We are proud to unveil our latest National Park Blanket that celebrates Washington state’s Olympic National Park.
The colours of this blanket pay homage to the Olympic National Park in Washington State. This unique region is famous for its varied ecosystems—from rugged coastlines and dense old-growth forests to glacier-capped alpine peaks and lush rainforests. The blanket uses a ground of heather grey with two bands of stripes in muted, natural tones. Fans of our national park blankets can attest to the fact that we don’t usually use heathered yarns in this group, making this blanket uniquely beautiful, just like the park for which it’s named.
Diversity is the hallmark of Olympic National Park. Encompassing nearly a million acres, the park protects a vast wilderness, thousands of years of human history, and several distinctly different ecosystems, including glacier-capped mountains, old-growth temperate rain forests, and over 70 miles of wild coastline.
Visitors to the Pacific Northwest are often surprised to learn about their rainforests. The entire area was once home to a huge rainforest that stretched from Oregon’s southern coast to southeastern Alaska. Why? Because of our bountiful, wonderful (and sometimes depressing) level of rainfall.
The Olympic National Forest receives 12 to 14 feet of rain per year, with temperatures that rarely dip below freezing or rise above 80 degrees. These temperate, damp conditions allow rain forests to thrive, nourishing an array of vegetation: mosses, ferns, Douglas fir, red alders, Western hemlocks and Sitka spruce. As in all rain forests, downed trees become “nurse logs,” fertile places where seeds grow, animals nest and insects burrow.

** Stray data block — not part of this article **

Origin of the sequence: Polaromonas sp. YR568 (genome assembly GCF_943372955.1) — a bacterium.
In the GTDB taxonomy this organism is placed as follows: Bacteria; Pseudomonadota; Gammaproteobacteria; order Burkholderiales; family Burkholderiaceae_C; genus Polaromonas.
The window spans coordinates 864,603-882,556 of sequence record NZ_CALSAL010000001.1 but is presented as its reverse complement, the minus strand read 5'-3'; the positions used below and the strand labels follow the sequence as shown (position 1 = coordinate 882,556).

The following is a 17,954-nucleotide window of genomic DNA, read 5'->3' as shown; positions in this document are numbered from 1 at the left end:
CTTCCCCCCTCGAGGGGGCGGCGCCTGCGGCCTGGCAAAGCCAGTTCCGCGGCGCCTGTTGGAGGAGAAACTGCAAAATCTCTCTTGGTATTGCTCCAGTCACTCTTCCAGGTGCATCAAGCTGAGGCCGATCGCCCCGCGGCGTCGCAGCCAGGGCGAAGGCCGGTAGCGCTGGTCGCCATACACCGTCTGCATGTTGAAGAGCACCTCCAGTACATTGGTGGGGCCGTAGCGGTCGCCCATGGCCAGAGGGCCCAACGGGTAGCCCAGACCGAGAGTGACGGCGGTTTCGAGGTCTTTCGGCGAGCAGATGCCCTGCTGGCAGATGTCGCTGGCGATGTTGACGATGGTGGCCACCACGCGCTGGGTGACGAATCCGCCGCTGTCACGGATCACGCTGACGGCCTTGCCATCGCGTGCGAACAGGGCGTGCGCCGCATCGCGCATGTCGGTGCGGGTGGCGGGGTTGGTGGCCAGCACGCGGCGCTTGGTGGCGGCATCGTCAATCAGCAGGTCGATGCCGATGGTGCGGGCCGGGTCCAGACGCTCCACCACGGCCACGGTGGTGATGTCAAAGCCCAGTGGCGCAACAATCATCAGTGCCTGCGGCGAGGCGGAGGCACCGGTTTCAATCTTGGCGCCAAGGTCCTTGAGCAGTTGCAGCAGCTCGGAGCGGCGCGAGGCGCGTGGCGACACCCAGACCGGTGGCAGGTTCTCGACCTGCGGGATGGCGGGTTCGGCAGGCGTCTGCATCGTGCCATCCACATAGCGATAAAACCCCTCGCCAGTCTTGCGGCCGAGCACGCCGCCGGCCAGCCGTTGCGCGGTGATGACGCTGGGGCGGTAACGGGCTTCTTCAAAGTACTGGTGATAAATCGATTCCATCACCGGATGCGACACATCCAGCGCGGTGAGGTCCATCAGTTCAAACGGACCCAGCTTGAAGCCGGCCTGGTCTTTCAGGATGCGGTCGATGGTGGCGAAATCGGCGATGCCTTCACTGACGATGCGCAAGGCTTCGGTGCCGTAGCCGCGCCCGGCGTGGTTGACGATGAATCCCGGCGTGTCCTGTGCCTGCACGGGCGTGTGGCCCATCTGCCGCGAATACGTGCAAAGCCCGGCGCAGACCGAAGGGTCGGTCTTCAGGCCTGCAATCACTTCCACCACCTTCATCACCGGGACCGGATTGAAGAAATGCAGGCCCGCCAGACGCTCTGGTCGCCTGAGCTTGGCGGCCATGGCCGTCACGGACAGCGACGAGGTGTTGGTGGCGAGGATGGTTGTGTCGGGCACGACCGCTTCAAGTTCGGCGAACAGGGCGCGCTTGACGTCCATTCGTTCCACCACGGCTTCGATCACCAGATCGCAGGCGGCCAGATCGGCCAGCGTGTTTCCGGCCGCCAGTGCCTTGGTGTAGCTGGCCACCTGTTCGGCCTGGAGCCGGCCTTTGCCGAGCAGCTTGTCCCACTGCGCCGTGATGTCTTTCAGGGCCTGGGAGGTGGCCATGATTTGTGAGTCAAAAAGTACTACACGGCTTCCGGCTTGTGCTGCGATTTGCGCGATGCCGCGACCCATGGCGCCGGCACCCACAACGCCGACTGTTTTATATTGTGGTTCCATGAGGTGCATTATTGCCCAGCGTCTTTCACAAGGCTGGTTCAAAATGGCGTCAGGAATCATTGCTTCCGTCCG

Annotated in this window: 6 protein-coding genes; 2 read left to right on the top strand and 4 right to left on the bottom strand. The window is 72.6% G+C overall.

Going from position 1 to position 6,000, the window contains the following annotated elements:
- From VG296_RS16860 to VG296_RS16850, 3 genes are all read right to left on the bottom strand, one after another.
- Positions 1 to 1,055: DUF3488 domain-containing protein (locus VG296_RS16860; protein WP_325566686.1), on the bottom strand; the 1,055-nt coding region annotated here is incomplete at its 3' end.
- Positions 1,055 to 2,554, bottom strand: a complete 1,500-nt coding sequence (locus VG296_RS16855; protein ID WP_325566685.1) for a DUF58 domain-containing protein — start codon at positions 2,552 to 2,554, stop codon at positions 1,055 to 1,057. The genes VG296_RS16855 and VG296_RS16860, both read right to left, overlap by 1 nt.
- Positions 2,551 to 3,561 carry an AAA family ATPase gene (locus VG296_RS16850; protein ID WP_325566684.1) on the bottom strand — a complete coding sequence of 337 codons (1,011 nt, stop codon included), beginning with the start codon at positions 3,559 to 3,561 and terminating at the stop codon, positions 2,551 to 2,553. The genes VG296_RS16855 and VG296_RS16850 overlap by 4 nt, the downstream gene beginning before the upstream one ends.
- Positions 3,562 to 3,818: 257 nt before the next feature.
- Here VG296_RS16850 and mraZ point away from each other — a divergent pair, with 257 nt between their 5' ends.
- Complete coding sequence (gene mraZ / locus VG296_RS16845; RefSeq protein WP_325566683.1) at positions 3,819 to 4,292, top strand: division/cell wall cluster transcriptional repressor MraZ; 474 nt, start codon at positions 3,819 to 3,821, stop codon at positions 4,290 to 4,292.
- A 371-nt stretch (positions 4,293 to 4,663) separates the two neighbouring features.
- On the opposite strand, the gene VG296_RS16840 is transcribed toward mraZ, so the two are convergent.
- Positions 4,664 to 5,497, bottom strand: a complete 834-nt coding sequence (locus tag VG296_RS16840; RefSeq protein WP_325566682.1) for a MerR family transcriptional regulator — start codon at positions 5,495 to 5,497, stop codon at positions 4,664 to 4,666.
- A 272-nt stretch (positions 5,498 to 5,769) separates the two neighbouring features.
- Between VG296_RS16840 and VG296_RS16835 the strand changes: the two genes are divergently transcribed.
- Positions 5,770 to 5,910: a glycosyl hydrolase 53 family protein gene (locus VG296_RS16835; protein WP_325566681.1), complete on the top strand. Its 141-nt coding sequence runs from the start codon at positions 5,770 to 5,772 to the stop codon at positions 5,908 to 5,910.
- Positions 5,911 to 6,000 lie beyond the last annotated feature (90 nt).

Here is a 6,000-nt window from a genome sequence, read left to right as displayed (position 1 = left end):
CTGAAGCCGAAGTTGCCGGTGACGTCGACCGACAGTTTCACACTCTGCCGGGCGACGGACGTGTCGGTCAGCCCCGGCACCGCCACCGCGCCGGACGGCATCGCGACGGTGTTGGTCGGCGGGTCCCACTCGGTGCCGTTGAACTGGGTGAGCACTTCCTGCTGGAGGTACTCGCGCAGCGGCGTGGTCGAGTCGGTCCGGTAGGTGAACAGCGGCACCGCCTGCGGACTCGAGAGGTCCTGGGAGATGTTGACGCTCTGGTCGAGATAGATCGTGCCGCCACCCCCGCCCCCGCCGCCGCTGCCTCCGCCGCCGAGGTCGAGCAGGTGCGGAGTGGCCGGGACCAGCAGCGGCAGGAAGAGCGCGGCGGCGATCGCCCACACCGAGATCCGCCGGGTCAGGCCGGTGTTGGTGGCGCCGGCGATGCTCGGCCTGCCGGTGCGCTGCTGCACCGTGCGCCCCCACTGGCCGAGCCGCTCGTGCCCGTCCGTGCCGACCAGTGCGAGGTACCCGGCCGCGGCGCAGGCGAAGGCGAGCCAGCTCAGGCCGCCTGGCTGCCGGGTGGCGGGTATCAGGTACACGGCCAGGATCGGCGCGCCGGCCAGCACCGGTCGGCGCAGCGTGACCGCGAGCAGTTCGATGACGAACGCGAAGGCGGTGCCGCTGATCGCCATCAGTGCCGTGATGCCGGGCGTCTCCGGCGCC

As part of its varied landscape, Olympic NP contains a 73-mile long stretch of wilderness coast. The rocky headlands, beaches, tidepools and sea stacks are wild and undeveloped. Ruby Beach—named for ruby-like crystals that are found in deposits of the beach’s sand–has been attracting artists and photographers for decades, thanks to its unique sea stacks.
Other things to remember about visiting the area:
- The Olympic peninsula was once one of the PNW’s best-kept secrets until a certain book series ignited interest in the area. If that’s your jam, Forks is VERY close to the park, as are La Push and Port Angeles.
- If you would like to set foot on the westernmost point of the contiguous 48 states, you can do it at Cape Alava, Washington (48.16974° N, 124.73004° W) during low tide, by walking out to the west side of Tskawahyah Island. Cape Alava is accessible via a 3-mile boardwalk hike from a ranger station in the park.
- Dogs are not allowed in most of our national parks. But Olympic has dog-friendly trails where you can hike with your pooch, as long as you follow a few rules. Read more here: pets in Olympic National Park
So snuggle up in the made-in-the-USA warmth of the Olympic National Park blanketand start planning your visit. The Pacific Northwest wonderland awaits.